Katatonia is another of those bands that is blessed with a large following overseas, but just has never really hit a solid chord with Western audiences. I get the feeling that their newest studio album, “Night is the New Day” will do little to change that.
We see Katatonia traveling down the same path they’ve occupied for much of the past decade, continually trying to make their sound more flowing and progressive. They are a band that asks the audience to read between the lines into the sheer artfulness of the music. Their creativity and variety of sound, from the most visceral riff of “Forsaker” into the softest, restrained melody of “Idle Blood” is admirable if a bit of a difficult pill to digest. This is not for casual metal fans, people looking to break into the genre, or metal fans who enjoy videos of car crashes.
Katatonia, while well versed in the intricacies of musical theory, also possess some of the more overt qualities of their Scandinavian metal brethren. The same type of basic constructions used in the album’s more typical metal fare can also be heard in the more recent albums of Soilwork. The wild, loud guitar strains on “The Longest Year” and “Nephilim” are evidence of this. Still, the similarity between the two bands ends with that shade of comparison, as they then diverge onto wholly different paths. While Soilwork is content to be display brute force, Katatonia moves onto a higher artistic level, but with a much less powerful affect. The band’s name is ironically apropos to the consistency of “Night is the New Day.”
“Night is the New Day” is an atmospheric album that revels in its self-imposed restraint. Katatonia is practically asking the listener to take a journey with them, and at the same time, hear the notes they’re not playing. The entire album balances on the precipice of heavy metal convention, but the threatening promise never materializes. A song like “Liberation,” flashes initial teeth, but then does not deliver a substantial, satiating heavy metal edge. Instead, the album crafts a number of dirges that attempt to convey a heavy emotional context, as opposed to a heavy beat. The comparisons that “Night is the New Day” will draw to Opeth are, for better or worse depending on your taste, not without merit.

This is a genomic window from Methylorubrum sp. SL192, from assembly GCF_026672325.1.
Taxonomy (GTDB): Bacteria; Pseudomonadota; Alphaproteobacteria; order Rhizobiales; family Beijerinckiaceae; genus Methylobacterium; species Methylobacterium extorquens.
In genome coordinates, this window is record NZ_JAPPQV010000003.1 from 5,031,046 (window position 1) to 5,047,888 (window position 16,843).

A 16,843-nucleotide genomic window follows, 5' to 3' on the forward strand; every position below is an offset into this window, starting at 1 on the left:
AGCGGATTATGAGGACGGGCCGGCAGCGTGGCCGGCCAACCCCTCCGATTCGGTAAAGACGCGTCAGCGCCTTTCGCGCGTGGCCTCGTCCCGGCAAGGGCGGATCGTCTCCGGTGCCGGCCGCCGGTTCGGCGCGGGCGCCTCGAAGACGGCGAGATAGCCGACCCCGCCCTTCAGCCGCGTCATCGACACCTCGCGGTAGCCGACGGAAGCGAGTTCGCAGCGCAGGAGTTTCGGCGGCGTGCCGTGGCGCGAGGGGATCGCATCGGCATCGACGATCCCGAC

As a progressive ambient metal album attempting to create a gloomy, downcast atmosphere, “Night is the New Day” can be judged at least a solid success. The musicianship on every instrument is undeniable, and each song is measured and calculated to exacting specifications. I am not a man who pretends to be at all educated in musical theory or construction, but the evident ability of the band to weave melodies and harmonies into and out of each other is impressive.
The issue is that if the listener has no inclination toward that type of metal, nothing about this will appeal whatsoever. Critical acclaim from those looking for this type of experience will rain heavy, and well it should; “Night is the New Day” accomplishes a lot of its goals, and maintains a thoroughly artistic sound that should not be ignored. Personally, I look for more punch in my metal. Fair or not, I had hoped to see Katatonia follow the recent trend of veteran metal bands to draw inspiration from their earlier works. While there is some of that, I think it could have used more of the band’s old-school flair to create better hooks that would have made for a more memorable experience, but still not asked them to appeal to the lowest common denominator.